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Seattle Art Museum (SAM)

Dlam (interior housepost)

Photo: Susan Cole

Dlam (interior housepost)

ca. 1907

Arthur Shaughnessy (Hemasilakw)

Native American, Kwakwaka'wakw, Dzawada'enuxw, Kingcome Inlet, 1884 - 1945

This house post is one of a pair of house posts carved from the straight-grained heartwood of the western red cedar. The house posts were once positioned at the rear of a great house erected in 1915 by John Scow of the Gwa'yasdams village on the central British Columbia coast. In addition to these two posts, a pair of posts also flanked the entrance to the house. Some time after all four posts were erected, a special dedication potlatch was held to validate the long-ago origins of the Scow family. This history would include descriptions of the place where the first ancestor settled and the connections of the ancestors to powerful mythic beings, including stories of great deeds that brought them into contact with the supernatural beings depicted on the posts.

Symbolically, this esteemed family lineage supports the house. These posts, positioned at the rear of the house, depict supernatural thunderbirds (called kolus) with outstretched wings, perched atop a crouching bear.
Red cedar, paint
180 x 132 x 34 in. (457.2 x 335.28 x 86.36 cm)
Gift of John H. Hauberg
Provenance: Chief John Scow (Minlass), Gwa'yasdam village, Gilford Island, British Columbia; Chief William Scow (his son), Gwa'yasdam village, Gilford Island, British Columbia, until 1966; John H. Hauberg, Seattle, Washington, 1966-1982; Seattle Art Museum, Seattle, Washington
Photo: Susan Cole
Now on view at the Seattle Art Museum

The Story of the House Posts Before They Came to SAM

House posts at the Pacific Science Center, 82.169.1-2
House posts at the Pacific Science Center, 82.168.1-2
House posts at the Pacific Science Center, 82.168.1-2
Codfish Mask, ca. 1970-71, Sam Johnson, SC2006.1
Bakwus Mask, ca. 1970-71, Sam Johnson, SC2006.2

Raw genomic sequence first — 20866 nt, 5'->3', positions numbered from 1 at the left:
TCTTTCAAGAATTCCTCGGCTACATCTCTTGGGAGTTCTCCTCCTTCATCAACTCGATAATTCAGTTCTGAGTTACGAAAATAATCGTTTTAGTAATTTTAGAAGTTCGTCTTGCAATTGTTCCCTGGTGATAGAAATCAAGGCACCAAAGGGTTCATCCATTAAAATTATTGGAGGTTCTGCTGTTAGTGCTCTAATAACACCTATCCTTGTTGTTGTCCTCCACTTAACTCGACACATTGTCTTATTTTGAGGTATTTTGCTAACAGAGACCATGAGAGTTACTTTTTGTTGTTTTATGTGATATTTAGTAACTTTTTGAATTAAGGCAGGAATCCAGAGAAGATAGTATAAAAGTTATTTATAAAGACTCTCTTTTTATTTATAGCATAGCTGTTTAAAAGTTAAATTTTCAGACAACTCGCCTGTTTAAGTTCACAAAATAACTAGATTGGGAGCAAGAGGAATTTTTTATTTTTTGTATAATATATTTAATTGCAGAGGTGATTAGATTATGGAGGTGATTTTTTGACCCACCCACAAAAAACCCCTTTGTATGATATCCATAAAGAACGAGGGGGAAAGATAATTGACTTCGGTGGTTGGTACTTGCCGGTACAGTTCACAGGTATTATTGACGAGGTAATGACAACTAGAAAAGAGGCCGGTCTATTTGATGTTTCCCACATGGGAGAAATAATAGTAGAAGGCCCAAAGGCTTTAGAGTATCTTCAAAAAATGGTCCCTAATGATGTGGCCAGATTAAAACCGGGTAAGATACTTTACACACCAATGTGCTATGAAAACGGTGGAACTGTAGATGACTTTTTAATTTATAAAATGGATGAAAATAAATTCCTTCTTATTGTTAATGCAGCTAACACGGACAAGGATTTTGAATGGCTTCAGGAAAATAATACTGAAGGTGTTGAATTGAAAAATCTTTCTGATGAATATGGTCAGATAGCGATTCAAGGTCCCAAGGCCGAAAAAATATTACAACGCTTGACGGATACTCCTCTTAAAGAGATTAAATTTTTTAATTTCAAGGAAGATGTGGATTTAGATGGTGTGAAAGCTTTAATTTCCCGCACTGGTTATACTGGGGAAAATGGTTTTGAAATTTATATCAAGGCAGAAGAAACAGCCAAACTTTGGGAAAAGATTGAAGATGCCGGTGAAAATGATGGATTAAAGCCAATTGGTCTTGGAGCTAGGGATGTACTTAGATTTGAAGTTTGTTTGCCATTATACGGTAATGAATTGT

Porcupine Mask, ca. 1970-71, Sam Johnson, SC2006.3
Kingfisher Mask, 1970-71, Sam Johnson, SC2006.4
Grizzly Bear Mask, ca. 1970-71, Sam Johnson, SC2006.6
Deer Mask, ca. 1970-71, Sam Johnson, SC2006.7
Mouse Woman Mask, ca. 1970-71, Sam Johnson, SC2006.8
Raccoon Mask, ca. 1970-71, Sam Johnson, SC2006.9
Wolf Mask, ca. 1970-71, Sam Johnson, SC2006.10

If We Don't Potlatch, Our Hearts Will Break

The public display of a family's privileges-songs, stories, and dances-is a necessary demonstration of social status and inheritance of those privileges generation to generation. In the words of one elder, "The potlatch is our court of law and it is where we transact important business," like giving names to our children, transacting marriages, installing new leaders and passing down family treasures. (George Bennett)

The Potlatch

Potlatch is term of Chinook jargon that means "to give." It refers to a complex ceremony that is important throughout Northwest Coast and involves sharing wealth and maintaining the social and political position of leaders. Some of the reasons to stage a potlatch include raising house posts or totem poles, naming children, passing down family dances and songs, marriages and memorials. Guests are invited to witness the proceedings and receive gifts as payment for their services as witnesses. Witnessing is crucial to the event because it serves to confirm that the family hosting the potlatch does indeed have the right to the dances, songs, masks and other treasures that are displayed during the potlatch. New masks are carved, regalia made, and the skills of many artists, singers, composers and dancers are engaged.